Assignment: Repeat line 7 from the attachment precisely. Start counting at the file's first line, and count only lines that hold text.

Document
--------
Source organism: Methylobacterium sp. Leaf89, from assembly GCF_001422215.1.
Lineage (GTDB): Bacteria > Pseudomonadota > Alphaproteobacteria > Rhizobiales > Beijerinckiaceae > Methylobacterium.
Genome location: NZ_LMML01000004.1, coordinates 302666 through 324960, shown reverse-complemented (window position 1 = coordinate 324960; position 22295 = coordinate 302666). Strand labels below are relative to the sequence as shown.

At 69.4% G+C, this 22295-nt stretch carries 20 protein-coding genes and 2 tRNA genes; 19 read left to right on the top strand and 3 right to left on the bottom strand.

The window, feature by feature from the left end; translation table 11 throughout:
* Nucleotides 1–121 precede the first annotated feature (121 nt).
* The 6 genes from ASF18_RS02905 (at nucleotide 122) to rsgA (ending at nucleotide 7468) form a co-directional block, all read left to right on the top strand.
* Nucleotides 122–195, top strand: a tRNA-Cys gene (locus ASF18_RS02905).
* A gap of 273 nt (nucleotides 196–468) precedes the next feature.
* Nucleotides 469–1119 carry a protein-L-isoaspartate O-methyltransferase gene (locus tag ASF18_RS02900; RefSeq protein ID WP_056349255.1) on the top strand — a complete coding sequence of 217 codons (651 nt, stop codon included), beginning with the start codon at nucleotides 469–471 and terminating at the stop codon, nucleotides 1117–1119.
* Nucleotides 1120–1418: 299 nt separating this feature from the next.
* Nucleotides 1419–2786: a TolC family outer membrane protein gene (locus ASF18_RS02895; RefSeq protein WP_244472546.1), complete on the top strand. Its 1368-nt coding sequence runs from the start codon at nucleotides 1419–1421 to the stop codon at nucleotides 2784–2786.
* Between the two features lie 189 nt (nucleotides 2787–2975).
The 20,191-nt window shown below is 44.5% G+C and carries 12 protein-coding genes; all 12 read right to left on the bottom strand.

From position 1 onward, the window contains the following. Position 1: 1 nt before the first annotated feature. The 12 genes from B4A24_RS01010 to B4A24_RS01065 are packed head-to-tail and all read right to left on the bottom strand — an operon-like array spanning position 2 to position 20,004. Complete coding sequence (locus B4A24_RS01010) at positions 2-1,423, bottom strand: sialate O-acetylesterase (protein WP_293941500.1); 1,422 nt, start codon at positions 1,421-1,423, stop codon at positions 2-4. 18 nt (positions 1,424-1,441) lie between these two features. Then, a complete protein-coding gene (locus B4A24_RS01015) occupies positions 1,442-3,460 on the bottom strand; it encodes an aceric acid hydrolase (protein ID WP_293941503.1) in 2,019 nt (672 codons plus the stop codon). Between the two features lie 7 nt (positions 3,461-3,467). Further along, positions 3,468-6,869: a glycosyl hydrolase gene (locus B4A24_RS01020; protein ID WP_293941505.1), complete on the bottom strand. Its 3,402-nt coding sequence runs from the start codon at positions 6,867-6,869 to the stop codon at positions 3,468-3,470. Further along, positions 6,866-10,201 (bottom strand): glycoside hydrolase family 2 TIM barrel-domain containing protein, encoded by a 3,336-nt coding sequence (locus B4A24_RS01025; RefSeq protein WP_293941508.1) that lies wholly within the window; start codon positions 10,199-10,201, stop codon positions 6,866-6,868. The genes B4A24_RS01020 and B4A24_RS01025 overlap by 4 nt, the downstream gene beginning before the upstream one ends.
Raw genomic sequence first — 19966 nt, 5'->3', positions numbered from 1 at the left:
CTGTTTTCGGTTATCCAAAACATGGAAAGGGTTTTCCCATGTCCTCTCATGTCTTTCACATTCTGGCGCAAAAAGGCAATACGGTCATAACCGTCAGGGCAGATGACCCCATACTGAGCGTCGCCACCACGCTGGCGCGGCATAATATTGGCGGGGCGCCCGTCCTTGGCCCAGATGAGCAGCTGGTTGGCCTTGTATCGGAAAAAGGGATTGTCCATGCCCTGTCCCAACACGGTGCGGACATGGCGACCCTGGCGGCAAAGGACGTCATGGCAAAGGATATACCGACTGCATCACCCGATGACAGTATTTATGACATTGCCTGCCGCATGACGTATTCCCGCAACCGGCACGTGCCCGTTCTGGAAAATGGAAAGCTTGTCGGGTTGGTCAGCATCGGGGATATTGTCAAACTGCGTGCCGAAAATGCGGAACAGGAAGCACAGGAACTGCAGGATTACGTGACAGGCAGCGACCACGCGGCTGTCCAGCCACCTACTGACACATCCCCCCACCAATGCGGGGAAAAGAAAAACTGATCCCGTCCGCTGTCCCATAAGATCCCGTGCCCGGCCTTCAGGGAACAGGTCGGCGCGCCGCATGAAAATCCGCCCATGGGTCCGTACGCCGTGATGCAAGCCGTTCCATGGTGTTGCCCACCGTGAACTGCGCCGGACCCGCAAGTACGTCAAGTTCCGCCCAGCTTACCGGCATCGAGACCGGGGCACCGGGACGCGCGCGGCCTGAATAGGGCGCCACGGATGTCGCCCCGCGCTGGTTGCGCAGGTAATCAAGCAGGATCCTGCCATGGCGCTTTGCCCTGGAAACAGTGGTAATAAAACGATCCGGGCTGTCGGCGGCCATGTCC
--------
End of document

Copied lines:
* The 6 genes from ASF18_RS02905 (at nucleotide 122) to rsgA (ending at nucleotide 7468) form a co-directional block, all read left to right on the top strand.